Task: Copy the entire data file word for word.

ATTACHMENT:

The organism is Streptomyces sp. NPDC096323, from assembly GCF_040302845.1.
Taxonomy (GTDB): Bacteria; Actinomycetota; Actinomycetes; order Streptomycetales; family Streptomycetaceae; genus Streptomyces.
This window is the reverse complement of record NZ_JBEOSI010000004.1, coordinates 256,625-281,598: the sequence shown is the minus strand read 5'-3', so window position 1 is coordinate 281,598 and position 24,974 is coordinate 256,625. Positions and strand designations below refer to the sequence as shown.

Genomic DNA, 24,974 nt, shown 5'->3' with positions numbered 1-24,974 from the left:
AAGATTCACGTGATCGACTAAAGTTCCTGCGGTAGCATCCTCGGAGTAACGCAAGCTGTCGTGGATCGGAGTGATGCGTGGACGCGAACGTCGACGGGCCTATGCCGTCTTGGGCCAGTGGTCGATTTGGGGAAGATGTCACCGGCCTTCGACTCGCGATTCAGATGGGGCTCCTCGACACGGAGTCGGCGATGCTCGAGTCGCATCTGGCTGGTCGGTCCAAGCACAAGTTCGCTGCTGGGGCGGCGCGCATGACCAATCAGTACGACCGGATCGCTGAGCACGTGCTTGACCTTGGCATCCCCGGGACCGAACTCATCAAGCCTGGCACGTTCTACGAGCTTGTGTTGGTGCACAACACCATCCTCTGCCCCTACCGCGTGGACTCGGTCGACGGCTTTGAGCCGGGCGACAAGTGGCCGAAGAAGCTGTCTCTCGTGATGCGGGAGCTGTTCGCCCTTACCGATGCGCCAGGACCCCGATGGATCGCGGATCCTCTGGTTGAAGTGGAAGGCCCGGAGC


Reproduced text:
The organism is Streptomyces sp. NPDC096323, from assembly GCF_040302845.1.
Taxonomy (GTDB): Bacteria; Actinomycetota; Actinomycetes; order Streptomycetales; family Streptomycetaceae; genus Streptomyces.
This window is the reverse complement of record NZ_JBEOSI010000004.1, coordinates 256,625-281,598: the sequence shown is the minus strand read 5'-3', so window position 1 is coordinate 281,598 and position 24,974 is coordinate 256,625. Positions and strand designations below refer to the sequence as shown.

Genomic DNA, 24,974 nt, shown 5'->3' with positions numbered 1-24,974 from the left:
AAGATTCACGTGATCGACTAAAGTTCCTGCGGTAGCATCCTCGGAGTAACGCAAGCTGTCGTGGATCGGAGTGATGCGTGGACGCGAACGTCGACGGGCCTATGCCGTCTTGGGCCAGTGGTCGATTTGGGGAAGATGTCACCGGCCTTCGACTCGCGATTCAGATGGGGCTCCTCGACACGGAGTCGGCGATGCTCGAGTCGCATCTGGCTGGTCGGTCCAAGCACAAGTTCGCTGCTGGGGCGGCGCGCATGACCAATCAGTACGACCGGATCGCTGAGCACGTGCTTGACCTTGGCATCCCCGGGACCGAACTCATCAAGCCTGGCACGTTCTACGAGCTTGTGTTGGTGCACAACACCATCCTCTGCCCCTACCGCGTGGACTCGGTCGACGGCTTTGAGCCGGGCGACAAGTGGCCGAAGAAGCTGTCTCTCGTGATGCGGGAGCTGTTCGCCCTTACCGATGCGCCAGGACCCCGATGGATCGCGGATCCTCTGGTTGAAGTGGAAGGCCCGGAGC